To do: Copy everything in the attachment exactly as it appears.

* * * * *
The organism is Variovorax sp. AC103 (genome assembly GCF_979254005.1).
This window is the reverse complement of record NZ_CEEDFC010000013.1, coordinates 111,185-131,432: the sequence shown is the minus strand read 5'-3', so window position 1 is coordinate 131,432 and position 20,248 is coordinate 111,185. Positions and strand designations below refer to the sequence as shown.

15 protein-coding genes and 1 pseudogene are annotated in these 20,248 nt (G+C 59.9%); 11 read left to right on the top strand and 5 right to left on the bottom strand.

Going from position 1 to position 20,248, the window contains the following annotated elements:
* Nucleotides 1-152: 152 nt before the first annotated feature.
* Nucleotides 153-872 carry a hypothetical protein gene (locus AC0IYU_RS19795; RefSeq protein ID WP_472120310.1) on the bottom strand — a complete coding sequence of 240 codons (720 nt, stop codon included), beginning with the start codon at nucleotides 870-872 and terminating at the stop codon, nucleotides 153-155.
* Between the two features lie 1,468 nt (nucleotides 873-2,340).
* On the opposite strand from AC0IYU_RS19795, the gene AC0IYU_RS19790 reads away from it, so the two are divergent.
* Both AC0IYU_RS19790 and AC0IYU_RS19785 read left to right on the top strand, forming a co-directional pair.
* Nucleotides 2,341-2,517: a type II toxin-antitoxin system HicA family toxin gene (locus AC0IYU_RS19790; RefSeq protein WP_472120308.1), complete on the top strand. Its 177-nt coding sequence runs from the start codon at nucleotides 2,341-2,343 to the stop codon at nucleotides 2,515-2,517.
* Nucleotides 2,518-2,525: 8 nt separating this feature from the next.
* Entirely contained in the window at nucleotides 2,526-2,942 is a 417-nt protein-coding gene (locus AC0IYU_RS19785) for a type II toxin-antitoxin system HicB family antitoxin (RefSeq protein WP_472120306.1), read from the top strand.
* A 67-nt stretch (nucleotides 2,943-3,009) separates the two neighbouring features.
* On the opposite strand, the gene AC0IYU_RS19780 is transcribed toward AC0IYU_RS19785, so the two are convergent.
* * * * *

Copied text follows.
The organism is Variovorax sp. AC103 (genome assembly GCF_979254005.1).
This window is the reverse complement of record NZ_CEEDFC010000013.1, coordinates 111,185-131,432: the sequence shown is the minus strand read 5'-3', so window position 1 is coordinate 131,432 and position 20,248 is coordinate 111,185. Positions and strand designations below refer to the sequence as shown.

15 protein-coding genes and 1 pseudogene are annotated in these 20,248 nt (G+C 59.9%); 11 read left to right on the top strand and 5 right to left on the bottom strand.

Going from position 1 to position 20,248, the window contains the following annotated elements:
* Nucleotides 1-152: 152 nt before the first annotated feature.
* Nucleotides 153-872 carry a hypothetical protein gene (locus AC0IYU_RS19795; RefSeq protein ID WP_472120310.1) on the bottom strand — a complete coding sequence of 240 codons (720 nt, stop codon included), beginning with the start codon at nucleotides 870-872 and terminating at the stop codon, nucleotides 153-155.
* Between the two features lie 1,468 nt (nucleotides 873-2,340).
* On the opposite strand from AC0IYU_RS19795, the gene AC0IYU_RS19790 reads away from it, so the two are divergent.
* Both AC0IYU_RS19790 and AC0IYU_RS19785 read left to right on the top strand, forming a co-directional pair.
* Nucleotides 2,341-2,517: a type II toxin-antitoxin system HicA family toxin gene (locus AC0IYU_RS19790; RefSeq protein WP_472120308.1), complete on the top strand. Its 177-nt coding sequence runs from the start codon at nucleotides 2,341-2,343 to the stop codon at nucleotides 2,515-2,517.
* Nucleotides 2,518-2,525: 8 nt separating this feature from the next.
* Entirely contained in the window at nucleotides 2,526-2,942 is a 417-nt protein-coding gene (locus AC0IYU_RS19785) for a type II toxin-antitoxin system HicB family antitoxin (RefSeq protein WP_472120306.1), read from the top strand.
* A 67-nt stretch (nucleotides 2,943-3,009) separates the two neighbouring features.
* On the opposite strand, the gene AC0IYU_RS19780 is transcribed toward AC0IYU_RS19785, so the two are convergent.